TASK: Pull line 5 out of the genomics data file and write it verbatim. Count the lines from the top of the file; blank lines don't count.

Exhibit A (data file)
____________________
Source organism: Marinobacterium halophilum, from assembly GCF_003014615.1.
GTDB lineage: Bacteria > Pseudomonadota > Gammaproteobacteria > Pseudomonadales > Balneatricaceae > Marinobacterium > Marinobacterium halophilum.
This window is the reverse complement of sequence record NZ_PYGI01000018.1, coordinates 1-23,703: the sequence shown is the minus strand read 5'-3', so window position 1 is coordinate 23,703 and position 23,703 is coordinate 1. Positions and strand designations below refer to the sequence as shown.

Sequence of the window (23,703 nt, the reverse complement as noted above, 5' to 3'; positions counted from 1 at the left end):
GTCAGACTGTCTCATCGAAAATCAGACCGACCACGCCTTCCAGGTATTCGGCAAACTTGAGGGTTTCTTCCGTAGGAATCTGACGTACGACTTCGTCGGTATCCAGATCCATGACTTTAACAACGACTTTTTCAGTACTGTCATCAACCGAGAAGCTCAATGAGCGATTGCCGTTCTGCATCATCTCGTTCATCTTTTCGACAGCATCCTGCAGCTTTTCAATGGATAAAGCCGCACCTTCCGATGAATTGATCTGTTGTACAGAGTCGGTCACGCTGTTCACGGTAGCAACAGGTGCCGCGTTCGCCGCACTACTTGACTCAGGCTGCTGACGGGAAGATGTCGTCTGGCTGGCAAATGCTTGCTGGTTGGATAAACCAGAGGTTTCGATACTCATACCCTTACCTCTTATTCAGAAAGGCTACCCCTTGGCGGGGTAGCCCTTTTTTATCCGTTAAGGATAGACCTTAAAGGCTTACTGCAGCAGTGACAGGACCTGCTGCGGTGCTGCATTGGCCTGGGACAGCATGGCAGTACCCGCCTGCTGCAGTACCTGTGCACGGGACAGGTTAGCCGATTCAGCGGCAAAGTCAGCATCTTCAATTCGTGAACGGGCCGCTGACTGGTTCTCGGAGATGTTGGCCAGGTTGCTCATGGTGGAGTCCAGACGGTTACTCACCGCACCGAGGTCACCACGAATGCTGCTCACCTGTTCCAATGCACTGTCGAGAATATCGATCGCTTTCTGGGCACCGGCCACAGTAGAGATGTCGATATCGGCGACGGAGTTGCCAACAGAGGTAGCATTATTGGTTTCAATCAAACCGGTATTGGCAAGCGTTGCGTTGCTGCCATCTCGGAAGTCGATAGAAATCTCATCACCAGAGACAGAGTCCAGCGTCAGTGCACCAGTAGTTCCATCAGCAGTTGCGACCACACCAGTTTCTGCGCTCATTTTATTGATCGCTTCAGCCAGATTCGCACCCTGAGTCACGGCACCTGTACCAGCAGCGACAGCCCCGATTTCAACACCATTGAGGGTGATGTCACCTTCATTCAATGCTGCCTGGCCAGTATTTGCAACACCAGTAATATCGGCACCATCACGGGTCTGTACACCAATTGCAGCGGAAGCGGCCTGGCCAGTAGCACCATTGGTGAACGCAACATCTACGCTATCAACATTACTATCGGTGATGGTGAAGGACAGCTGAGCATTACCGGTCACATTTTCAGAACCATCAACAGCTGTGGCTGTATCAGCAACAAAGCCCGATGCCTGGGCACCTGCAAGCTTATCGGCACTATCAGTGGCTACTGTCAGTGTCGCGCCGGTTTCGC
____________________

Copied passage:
GTCAGACTGTCTCATCGAAAATCAGACCGACCACGCCTTCCAGGTATTCGGCAAACTTGAGGGTTTCTTCCGTAGGAATCTGACGTACGACTTCGTCGGTATCCAGATCCATGACTTTAACAACGACTTTTTCAGTACTGTCATCAACCGAGAAGCTCAATGAGCGATTGCCGTTCTGCATCATCTCGTTCATCTTTTCGACAGCATCCTGCAGCTTTTCAATGGATAAAGCCGCACCTTCCGATGAATTGATCTGTTGTACAGAGTCGGTCACGCTGTTCACGGTAGCAACAGGTGCCGCGTTCGCCGCACTACTTGACTCAGGCTGCTGACGGGAAGATGTCGTCTGGCTGGCAAATGCTTGCTGGTTGGATAAACCAGAGGTTTCGATACTCATACCCTTACCTCTTATTCAGAAAGGCTACCCCTTGGCGGGGTAGCCCTTTTTTATCCGTTAAGGATAGACCTTAAAGGCTTACTGCAGCAGTGACAGGACCTGCTGCGGTGCTGCATTGGCCTGGGACAGCATGGCAGTACCCGCCTGCTGCAGTACCTGTGCACGGGACAGGTTAGCCGATTCAGCGGCAAAGTCAGCATCTTCAATTCGTGAACGGGCCGCTGACTGGTTCTCGGAGATGTTGGCCAGGTTGCTCATGGTGGAGTCCAGACGGTTACTCACCGCACCGAGGTCACCACGAATGCTGCTCACCTGTTCCAATGCACTGTCGAGAATATCGATCGCTTTCTGGGCACCGGCCACAGTAGAGATGTCGATATCGGCGACGGAGTTGCCAACAGAGGTAGCATTATTGGTTTCAATCAAACCGGTATTGGCAAGCGTTGCGTTGCTGCCATCTCGGAAGTCGATAGAAATCTCATCACCAGAGACAGAGTCCAGCGTCAGTGCACCAGTAGTTCCATCAGCAGTTGCGACCACACCAGTTTCTGCGCTCATTTTATTGATCGCTTCAGCCAGATTCGCACCCTGAGTCACGGCACCTGTACCAGCAGCGACAGCCCCGATTTCAACACCATTGAGGGTGATGTCACCTTCATTCAATGCTGCCTGGCCAGTATTTGCAACACCAGTAATATCGGCACCATCACGGGTCTGTACACCAATTGCAGCGGAAGCGGCCTGGCCAGTAGCACCATTGGTGAACGCAACATCTACGCTATCAACATTACTATCGGTGATGGTGAAGGACAGCTGAGCATTACCGGTCACATTTTCAGAACCATCAACAGCTGTGGCTGTATCAGCAACAAAGCCCGATGCCTGGGCACCTGCAAGCTTATCGGCACTATCAGTGGCTACTGTCAGTGTCGCGCCGGTTTCGC